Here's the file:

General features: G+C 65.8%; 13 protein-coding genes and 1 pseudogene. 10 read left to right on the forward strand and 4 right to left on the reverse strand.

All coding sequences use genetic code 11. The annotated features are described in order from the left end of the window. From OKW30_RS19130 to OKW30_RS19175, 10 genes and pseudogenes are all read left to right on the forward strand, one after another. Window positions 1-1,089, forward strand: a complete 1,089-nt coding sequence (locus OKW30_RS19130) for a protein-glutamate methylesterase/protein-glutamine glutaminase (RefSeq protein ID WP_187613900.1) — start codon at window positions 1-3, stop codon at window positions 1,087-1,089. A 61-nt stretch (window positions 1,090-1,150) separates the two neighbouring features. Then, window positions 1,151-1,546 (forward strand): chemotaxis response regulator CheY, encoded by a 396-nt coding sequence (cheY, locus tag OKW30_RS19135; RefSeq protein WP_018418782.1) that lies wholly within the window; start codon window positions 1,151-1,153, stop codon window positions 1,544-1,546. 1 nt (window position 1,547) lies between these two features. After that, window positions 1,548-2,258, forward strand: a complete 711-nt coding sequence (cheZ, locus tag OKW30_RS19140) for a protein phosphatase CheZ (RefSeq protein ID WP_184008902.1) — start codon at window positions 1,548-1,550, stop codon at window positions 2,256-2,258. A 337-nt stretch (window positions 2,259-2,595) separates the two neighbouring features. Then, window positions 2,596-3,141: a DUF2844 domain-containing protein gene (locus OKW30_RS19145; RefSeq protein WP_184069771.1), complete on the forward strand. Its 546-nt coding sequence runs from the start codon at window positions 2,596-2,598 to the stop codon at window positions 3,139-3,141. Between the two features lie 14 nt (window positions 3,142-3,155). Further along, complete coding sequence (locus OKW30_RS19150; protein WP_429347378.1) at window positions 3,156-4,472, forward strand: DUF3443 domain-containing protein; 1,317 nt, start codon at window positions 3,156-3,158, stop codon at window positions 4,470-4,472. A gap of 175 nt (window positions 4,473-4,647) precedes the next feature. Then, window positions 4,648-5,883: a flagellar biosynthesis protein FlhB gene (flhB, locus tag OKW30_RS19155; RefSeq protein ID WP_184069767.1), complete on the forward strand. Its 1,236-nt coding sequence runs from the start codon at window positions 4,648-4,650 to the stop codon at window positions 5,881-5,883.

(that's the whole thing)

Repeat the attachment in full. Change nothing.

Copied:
General features: G+C 65.8%; 13 protein-coding genes and 1 pseudogene. 10 read left to right on the forward strand and 4 right to left on the reverse strand.

All coding sequences use genetic code 11. The annotated features are described in order from the left end of the window. From OKW30_RS19130 to OKW30_RS19175, 10 genes and pseudogenes are all read left to right on the forward strand, one after another. Window positions 1-1,089, forward strand: a complete 1,089-nt coding sequence (locus OKW30_RS19130) for a protein-glutamate methylesterase/protein-glutamine glutaminase (RefSeq protein ID WP_187613900.1) — start codon at window positions 1-3, stop codon at window positions 1,087-1,089. A 61-nt stretch (window positions 1,090-1,150) separates the two neighbouring features. Then, window positions 1,151-1,546 (forward strand): chemotaxis response regulator CheY, encoded by a 396-nt coding sequence (cheY, locus tag OKW30_RS19135; RefSeq protein WP_018418782.1) that lies wholly within the window; start codon window positions 1,151-1,153, stop codon window positions 1,544-1,546. 1 nt (window position 1,547) lies between these two features. After that, window positions 1,548-2,258, forward strand: a complete 711-nt coding sequence (cheZ, locus tag OKW30_RS19140) for a protein phosphatase CheZ (RefSeq protein ID WP_184008902.1) — start codon at window positions 1,548-1,550, stop codon at window positions 2,256-2,258. A 337-nt stretch (window positions 2,259-2,595) separates the two neighbouring features. Then, window positions 2,596-3,141: a DUF2844 domain-containing protein gene (locus OKW30_RS19145; RefSeq protein WP_184069771.1), complete on the forward strand. Its 546-nt coding sequence runs from the start codon at window positions 2,596-2,598 to the stop codon at window positions 3,139-3,141. Between the two features lie 14 nt (window positions 3,142-3,155). Further along, complete coding sequence (locus OKW30_RS19150; protein WP_429347378.1) at window positions 3,156-4,472, forward strand: DUF3443 domain-containing protein; 1,317 nt, start codon at window positions 3,156-3,158, stop codon at window positions 4,470-4,472. A gap of 175 nt (window positions 4,473-4,647) precedes the next feature. Then, window positions 4,648-5,883: a flagellar biosynthesis protein FlhB gene (flhB, locus tag OKW30_RS19155; RefSeq protein ID WP_184069767.1), complete on the forward strand. Its 1,236-nt coding sequence runs from the start codon at window positions 4,648-4,650 to the stop codon at window positions 5,881-5,883.